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http://www.brooksequipmentcompany.com/article.asp?id=6

by Mark Conroy, Sr. Engineer for Technical Services, Brooks Equipment (April, 2009)

Calculating the number of extinguishers needed in an office building is fairly simple, but it is the step

most often overlooked when extinguishers are installed. Although a major portion of Annex E in the 2007

edition of NFPA 10, Portable Fire Extinguishers, is devoted to explaining the topic, calculations are

simply not conducted for the vast majority of buildings in which extinguishers are installed. As a result,

the same number and size of extinguishers are often provided for both light- and ordinary-hazard

occupancies. This is not logical, as there would be no need for the separate classifications if the 75-foot

(22.8-meter) travel distance were the only criterion.

If your building code or a local ordinance requires extinguishers in an office building, heres a simple way

to calculate how many youll need.

The general reason extinguishers are needed in office buildings is that they contain Class A hazards such

as furnishings and floor and wall coverings. Paragraph 5.4.1.1 and associated annex material in NFPA 10

reveal that the hazard class for a typical office building is light-hazard occupancy. Although some office

buildings contain flammable liquids, we will assume here that there are none for simplicitys sake.

Calculations are always conducted to determine the number of extinguishers based on the smallest

extinguishers allowed. Additional calculations are performed to compare the cost of fewer larger

extinguishers. Table 6.2.1.1 of NFPA 10 provides the basis for determining the minimum quantity of

extinguishers.

The smallest rating for a Class A extinguisher for a light-hazard occupancy in Table 6.2.1.1 is 2-A.

Multiplying the number in the rating by the maximum floor area per unit of A in the table provides the

maximum area to be protected by a single extinguisher. Since the maximum area for the smallest

extinguisher for a light-hazard occupancy is 3,000 square feet (278.7 square meters), the coverage for

one extinguisher with a rating of 2-A can be determined as follows:

2 x 3,000 = 6,000 ft (557 m)/ extinguisher

For a single-story office building, multiplying the length by the width provides the total floor area. A floor

that is 300 feet (91 meters) by 450 feet (137 meters) has a floor area of 135,000 square feet (12,542

square meters). The floor area is divided by 6,000 square feet (557 square meters) per extinguisher to get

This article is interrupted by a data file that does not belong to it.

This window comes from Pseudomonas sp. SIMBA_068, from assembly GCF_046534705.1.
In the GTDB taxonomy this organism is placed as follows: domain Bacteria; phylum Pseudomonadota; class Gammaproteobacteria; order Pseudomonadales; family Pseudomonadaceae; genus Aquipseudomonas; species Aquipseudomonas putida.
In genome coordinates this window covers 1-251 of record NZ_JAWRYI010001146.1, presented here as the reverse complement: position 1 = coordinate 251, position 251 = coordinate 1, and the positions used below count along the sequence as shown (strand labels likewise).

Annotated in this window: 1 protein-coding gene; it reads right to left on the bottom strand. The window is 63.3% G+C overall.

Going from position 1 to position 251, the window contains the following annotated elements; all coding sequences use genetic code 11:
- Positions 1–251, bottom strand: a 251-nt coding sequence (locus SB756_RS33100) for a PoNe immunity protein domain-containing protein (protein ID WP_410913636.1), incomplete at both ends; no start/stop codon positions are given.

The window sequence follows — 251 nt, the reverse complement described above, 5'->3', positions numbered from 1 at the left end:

the minimum number of 2-A rated extinguishers needed. Thus:

135,000 ft (12,542 m) 6,000 ft

(557 m)/extinguisher = 22.5, 2-A rated extinguishers, rounded to 23

The calculated quantity of larger extinguishers can be compared by following the same procedure. The

number of extinguishers with ratings of 3-A is calculated as follows:

3 x 3,000 = 9,000 ft (836 m)/extinguisher

135,000 ft (12,542 m2) 9,000 ft (836 m2)/extinguisher = 15 3-A rated extinguishers

The number of extinguishers with ratings of 4-A is calculated as follows:

4 x 3,000 = 12,000 ft/ (1,115 m) extinguisher

However, Table 6.2.1.1 does not permit one to exceed 11,250 square feet (1,045 square meters) per

extinguisher. So:

8/4/2016 7:47 AM

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http://www.brooksequipmentcompany.com/article.asp?id=6

The 11,250-square-foot (1,045-squaremeter) limitation is based on a square inside a circle with a radius

of 75 feet (23 meters). The square root of 11,250 is 106, so hypothetically a 135,000-squarefoot (12,542square-meter) building with no walls, partitions, or other obstructions could have 12 extinguishers and

still satisfy the travel distance rule. Since this is virtually impossible, 4-A rated extinguishers are not

normally used.

If the number of extinguishers needed to satisfy the travel distance rule is at least 15, but not more than

22, then extinguishers with a 3-A rating are used. If the travel distance rule necessitates installing 23 or

more, then 2-A rated units are used.

The same concepts apply to ordinary and extra hazards.

This comparison makes more sense if you look at ordinary- and extra hazard occupancies, where the

calculated quantity far exceeds the number needed to satisfy the 75-foot (23-meter) travel distance. The